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Japan Cuts Bank Transfer Fees for the First Time in Almost 50 Years

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Bank transfer and remittance fees between banks are expected to be halved this fall, for the first time in more than 40 years.

Direct bank to bank transfers have long been a standard method of payment in Japan, and with that process comes a transfer fee or remittance fee. For the past 40+ years, almost half a decade, the fees incurred when sending money from an account at one bank to an account at a different bank have stayed high: 117 yen for transfers under 30,000 yen (about 1.10 USD/280 USD) and 162 yen (about 1.50 USD) for transfers above that amount.

With mounting criticism for those high costs, the Japanese government began negotiations with the country’s banking institutions in an attempt to lower transfer fees, and results finally seem to be on the horizon. Fees will be cut in half, down to 62 yen (0.58 USD).

It seems that the tipping point came last year, when the Fair Trade Commission published a report ponting out that thanks to advances in banking systems, the actual remittance cost for a bank to transfer funds is only 44 yen (0.41 USD) per transfer. At the time, Former Prime Minister Shinzo Abe commented that steps would have to be taken to lower the fees to a more reasonable level.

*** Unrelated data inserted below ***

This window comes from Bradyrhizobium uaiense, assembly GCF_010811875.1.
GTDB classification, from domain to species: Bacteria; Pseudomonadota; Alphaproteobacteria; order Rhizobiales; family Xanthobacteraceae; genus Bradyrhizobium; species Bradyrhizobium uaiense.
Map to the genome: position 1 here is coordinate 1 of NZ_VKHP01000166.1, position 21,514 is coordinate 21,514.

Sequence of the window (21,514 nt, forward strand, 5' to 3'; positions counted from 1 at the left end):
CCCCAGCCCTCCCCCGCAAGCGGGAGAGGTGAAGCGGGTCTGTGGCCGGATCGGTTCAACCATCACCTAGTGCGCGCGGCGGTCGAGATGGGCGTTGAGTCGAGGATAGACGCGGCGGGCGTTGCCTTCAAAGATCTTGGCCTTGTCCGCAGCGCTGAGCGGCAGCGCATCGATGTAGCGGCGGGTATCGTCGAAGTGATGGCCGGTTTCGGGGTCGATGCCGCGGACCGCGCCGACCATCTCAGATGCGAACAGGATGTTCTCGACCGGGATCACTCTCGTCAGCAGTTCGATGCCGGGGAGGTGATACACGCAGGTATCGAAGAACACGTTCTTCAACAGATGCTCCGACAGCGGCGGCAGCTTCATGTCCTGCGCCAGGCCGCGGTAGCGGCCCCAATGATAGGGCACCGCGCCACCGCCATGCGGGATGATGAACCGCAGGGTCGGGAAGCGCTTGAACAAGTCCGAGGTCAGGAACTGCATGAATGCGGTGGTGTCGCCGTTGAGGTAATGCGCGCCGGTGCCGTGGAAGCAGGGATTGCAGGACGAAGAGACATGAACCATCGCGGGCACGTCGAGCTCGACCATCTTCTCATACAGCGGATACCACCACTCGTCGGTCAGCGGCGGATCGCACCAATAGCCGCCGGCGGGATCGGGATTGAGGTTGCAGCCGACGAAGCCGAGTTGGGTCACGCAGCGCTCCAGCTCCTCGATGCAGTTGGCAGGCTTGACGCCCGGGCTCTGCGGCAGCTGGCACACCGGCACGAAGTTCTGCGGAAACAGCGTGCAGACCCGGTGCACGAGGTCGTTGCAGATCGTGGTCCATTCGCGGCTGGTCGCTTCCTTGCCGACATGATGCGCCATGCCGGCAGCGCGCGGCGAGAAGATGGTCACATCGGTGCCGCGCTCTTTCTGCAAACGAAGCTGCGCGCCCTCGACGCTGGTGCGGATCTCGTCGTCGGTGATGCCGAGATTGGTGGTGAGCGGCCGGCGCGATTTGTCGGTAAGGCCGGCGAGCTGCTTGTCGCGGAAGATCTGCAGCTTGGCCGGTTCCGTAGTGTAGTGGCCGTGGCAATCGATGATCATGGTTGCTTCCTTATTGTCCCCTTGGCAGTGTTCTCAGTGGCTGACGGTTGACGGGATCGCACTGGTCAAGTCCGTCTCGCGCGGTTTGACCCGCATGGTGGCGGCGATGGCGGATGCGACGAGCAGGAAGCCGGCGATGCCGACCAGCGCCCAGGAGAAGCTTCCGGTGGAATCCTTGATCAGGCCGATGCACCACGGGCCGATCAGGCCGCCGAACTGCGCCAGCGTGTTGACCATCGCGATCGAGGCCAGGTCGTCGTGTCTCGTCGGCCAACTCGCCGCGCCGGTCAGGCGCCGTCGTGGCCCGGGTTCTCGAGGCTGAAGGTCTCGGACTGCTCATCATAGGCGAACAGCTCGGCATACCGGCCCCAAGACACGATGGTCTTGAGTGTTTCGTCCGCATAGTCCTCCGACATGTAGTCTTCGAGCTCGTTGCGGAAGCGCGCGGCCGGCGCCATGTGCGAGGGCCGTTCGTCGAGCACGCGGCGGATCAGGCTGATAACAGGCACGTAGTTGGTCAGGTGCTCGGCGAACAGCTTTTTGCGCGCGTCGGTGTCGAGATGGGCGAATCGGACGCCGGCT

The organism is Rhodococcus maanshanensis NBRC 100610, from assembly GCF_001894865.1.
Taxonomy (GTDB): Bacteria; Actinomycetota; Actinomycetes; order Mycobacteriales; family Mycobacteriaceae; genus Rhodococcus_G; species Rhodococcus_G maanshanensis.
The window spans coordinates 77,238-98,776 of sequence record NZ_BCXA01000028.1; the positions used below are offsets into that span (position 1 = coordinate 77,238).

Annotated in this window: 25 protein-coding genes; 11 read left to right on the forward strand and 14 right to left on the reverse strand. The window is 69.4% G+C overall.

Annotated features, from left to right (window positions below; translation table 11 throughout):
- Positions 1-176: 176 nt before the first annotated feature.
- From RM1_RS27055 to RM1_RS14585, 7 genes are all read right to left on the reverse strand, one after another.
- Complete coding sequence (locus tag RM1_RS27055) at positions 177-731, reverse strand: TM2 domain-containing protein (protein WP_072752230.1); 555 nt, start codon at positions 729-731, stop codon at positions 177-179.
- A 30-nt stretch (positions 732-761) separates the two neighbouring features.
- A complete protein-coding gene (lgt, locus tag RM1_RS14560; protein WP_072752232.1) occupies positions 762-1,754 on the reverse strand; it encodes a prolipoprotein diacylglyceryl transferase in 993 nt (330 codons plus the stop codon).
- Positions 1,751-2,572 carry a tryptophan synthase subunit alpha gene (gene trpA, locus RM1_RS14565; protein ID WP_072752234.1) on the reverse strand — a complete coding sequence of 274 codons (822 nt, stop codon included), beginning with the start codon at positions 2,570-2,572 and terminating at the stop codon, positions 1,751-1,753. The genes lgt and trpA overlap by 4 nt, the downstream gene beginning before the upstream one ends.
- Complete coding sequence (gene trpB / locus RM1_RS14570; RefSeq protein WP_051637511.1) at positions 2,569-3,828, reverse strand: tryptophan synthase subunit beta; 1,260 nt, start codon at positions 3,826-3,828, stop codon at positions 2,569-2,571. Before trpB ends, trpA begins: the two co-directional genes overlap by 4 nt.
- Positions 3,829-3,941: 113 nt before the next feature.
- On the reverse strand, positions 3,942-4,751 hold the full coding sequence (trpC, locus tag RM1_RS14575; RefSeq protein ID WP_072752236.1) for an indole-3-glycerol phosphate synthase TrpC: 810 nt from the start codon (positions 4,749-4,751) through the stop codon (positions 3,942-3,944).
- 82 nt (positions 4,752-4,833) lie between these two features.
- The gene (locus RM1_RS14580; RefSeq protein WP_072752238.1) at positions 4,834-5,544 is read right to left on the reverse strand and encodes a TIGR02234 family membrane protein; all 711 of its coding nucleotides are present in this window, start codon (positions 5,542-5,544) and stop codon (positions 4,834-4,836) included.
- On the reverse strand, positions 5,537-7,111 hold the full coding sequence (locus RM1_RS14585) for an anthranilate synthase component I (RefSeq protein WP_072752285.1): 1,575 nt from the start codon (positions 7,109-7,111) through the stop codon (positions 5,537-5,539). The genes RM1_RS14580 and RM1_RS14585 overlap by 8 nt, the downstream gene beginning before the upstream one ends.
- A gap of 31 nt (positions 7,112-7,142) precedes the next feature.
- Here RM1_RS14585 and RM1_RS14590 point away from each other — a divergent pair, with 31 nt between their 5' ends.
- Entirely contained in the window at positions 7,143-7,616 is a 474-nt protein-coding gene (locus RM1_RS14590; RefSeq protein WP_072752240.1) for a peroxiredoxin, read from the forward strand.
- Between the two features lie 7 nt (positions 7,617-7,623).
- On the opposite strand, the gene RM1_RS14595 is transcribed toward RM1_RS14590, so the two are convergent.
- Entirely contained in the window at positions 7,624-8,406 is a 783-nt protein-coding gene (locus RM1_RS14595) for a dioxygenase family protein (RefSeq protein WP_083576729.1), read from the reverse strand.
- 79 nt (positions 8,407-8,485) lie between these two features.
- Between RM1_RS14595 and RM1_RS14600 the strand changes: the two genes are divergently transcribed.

With the rise of mobile banking apps and cashless payment methods in Japan, bank transfers are likely to increase in the coming years, and the 62 yen fee may lessen the burden for all parties involved. Both corporate and private bank account holders in Japan will undoubtedly be pleased to find the fees lowered this fall, with the cut planned to be implemented in October.

Source: JAPANKURU

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